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Books > Language and Literature > Teach Yourself > Kuvi Grammar (An Old and Rare Book)
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Kuvi Grammar (An Old and Rare Book)
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Kuvi Grammar (An Old and Rare Book)
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Description
Foreword

The Central Institute of Indian Languages was set up on the 17th July, 1969 with a view to assisting and co-ordinating the development of Indian languages. The Institute was charged with the responsibility of serving as a nucleus to bring together all the research and literary output from the various linguistic streams to a common head and narrowing the gap between basic research and developmental research in the fields of languages and linguistics in India.

The Institute and its four Regional Language Centers are thus engaged in research and teaching which lead te the publication of a wide-ranging variety of materials. Preparation of materials designed for teaching/learning at different levels and suited to specific needs is one of the major areas of interest of the Institute. Basic research relating to :the acquisition of language and study of language in its manifold psycho-social relations constitute another broad range of its interest. The publication will include materials produced by the members of the staff of the Central Institute of Indian Languages and its Regional Language Centres and associated scholars from universities and institutions, both Indian and foreign.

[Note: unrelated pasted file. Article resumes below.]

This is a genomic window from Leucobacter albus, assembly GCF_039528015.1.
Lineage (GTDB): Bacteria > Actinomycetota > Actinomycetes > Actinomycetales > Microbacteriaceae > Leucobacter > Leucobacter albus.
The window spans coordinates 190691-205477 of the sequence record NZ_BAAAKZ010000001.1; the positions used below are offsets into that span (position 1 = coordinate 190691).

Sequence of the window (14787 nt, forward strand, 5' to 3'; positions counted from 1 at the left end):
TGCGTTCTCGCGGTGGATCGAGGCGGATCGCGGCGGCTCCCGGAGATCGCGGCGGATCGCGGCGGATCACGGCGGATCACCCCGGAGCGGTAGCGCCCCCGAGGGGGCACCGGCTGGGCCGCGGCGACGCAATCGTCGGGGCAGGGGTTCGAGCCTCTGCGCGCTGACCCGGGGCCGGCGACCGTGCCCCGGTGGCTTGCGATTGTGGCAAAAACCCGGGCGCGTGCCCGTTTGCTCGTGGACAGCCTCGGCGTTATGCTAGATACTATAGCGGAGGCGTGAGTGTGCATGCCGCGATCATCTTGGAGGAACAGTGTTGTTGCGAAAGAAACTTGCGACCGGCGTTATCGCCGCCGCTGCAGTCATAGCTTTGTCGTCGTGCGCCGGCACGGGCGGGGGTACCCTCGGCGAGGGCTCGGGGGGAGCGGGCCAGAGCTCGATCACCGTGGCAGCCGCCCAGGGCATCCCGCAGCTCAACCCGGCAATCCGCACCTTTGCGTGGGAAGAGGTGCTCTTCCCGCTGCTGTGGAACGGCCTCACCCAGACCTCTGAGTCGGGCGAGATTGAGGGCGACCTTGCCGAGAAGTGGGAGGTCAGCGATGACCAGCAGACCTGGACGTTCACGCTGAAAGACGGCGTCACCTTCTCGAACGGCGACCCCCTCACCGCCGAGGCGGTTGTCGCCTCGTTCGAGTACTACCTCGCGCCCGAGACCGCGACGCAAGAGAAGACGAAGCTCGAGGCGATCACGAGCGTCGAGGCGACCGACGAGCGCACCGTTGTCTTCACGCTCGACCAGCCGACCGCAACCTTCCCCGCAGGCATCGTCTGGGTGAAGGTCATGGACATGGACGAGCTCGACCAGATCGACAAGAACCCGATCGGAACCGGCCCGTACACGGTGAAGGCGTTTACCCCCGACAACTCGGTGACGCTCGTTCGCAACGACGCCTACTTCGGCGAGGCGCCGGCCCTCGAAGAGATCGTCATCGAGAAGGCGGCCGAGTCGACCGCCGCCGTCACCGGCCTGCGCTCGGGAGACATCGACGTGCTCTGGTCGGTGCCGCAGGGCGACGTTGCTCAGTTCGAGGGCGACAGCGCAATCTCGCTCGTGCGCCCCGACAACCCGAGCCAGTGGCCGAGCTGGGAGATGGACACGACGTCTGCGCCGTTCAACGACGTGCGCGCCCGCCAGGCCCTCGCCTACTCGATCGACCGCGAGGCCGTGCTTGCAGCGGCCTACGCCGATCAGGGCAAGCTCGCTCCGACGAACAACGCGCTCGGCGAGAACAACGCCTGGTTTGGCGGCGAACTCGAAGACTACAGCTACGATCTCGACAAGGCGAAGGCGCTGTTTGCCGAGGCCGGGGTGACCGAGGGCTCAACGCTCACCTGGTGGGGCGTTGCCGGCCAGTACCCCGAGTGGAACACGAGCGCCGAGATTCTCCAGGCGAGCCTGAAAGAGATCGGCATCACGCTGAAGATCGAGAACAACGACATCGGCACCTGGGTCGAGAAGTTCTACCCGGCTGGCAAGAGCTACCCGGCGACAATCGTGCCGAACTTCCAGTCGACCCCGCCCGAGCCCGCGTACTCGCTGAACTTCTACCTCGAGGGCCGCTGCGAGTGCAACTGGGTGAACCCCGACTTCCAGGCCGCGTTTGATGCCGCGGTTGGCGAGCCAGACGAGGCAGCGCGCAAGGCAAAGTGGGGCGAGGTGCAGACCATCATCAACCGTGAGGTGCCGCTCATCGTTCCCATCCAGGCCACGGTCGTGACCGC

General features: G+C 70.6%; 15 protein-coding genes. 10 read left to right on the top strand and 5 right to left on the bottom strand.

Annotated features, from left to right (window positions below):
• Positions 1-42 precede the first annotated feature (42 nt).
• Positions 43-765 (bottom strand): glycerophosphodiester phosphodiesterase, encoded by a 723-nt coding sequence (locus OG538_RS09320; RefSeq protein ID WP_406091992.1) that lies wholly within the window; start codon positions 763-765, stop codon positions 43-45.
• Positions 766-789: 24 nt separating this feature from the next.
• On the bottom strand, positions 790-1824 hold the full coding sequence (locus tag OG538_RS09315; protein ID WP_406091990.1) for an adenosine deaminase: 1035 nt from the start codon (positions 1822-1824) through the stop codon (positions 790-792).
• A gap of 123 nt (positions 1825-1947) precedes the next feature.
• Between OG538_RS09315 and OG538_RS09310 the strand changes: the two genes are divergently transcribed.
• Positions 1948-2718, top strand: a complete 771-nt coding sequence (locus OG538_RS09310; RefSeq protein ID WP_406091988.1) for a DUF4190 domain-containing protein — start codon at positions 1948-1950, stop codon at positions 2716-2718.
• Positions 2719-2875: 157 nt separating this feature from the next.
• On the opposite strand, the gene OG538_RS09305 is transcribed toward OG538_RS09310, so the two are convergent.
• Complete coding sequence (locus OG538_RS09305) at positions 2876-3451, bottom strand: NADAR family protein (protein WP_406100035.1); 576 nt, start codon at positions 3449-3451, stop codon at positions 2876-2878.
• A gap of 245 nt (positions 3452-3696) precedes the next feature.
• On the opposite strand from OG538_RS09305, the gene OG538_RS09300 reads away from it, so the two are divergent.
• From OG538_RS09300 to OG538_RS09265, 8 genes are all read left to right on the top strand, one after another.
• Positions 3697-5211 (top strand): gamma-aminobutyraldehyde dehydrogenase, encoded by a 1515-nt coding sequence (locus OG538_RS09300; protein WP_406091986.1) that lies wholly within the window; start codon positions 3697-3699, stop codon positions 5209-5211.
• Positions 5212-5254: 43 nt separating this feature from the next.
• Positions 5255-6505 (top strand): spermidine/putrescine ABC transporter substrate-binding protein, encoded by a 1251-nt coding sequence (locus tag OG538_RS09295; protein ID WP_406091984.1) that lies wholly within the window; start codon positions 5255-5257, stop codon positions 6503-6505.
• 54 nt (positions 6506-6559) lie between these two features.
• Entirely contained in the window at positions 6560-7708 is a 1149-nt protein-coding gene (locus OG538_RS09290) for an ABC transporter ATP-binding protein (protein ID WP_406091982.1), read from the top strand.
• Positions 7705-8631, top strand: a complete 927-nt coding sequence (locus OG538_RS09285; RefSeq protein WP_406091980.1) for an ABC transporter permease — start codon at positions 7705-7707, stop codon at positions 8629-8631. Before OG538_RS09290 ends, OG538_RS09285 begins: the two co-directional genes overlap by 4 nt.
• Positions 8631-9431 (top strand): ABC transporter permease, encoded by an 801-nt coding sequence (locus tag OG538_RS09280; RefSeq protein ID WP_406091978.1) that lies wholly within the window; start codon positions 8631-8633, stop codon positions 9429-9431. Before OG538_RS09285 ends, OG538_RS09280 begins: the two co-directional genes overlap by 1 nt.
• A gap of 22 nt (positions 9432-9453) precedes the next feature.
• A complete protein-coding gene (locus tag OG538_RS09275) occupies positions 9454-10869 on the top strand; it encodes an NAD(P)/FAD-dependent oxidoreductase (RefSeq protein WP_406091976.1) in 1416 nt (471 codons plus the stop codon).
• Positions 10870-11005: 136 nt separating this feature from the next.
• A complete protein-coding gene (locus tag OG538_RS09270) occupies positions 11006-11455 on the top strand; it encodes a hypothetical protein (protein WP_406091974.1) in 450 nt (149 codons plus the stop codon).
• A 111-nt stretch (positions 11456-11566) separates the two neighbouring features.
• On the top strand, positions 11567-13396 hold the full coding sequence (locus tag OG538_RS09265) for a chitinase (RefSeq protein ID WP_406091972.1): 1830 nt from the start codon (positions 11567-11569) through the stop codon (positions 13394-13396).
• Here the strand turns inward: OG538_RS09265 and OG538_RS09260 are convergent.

The Central Institute of Indian Languages has initiated the Grammar series in non-literate languages in general and tribal languages in particular presenting a description of every such language in the sub-continent. This is undertaken with a view to producing instructional materials necessary for learning and teaching the language concerned. It is also expected to be of synchronic and diachronic study of languages.

If these materials help solving problems, both individual and corporate, and help in understanding the people speaking the language, then our efforts will be deemed to have been amply rewarded.

Preface

The tribal people in India have for long lived in isolation except to be exposed for exploitation. They have not participated to their benefit in the socio-economic development of the country. To come out of their isolation, it is necessary for them to learn the language of the majority people around them and a number of them have done so, But this bridges the communication gap only in one way and the whole burden of building up this bridge is carried by the minority group, It is necessary, however, for developing mutual understanding and good-will, to increase bidirectional communication between the tribal people and the majority of people of the region. For this purpose, the majority people, especially those who come in contract with the tribe people for various reasons such as civil administration, security, social service, trade, etc., should learn their language. The Grammar, which forms part of the package consisting phonetic reader, bi-or tri-lingual dictionary and teaching manual is prepared to help them in their learning of the tribal language.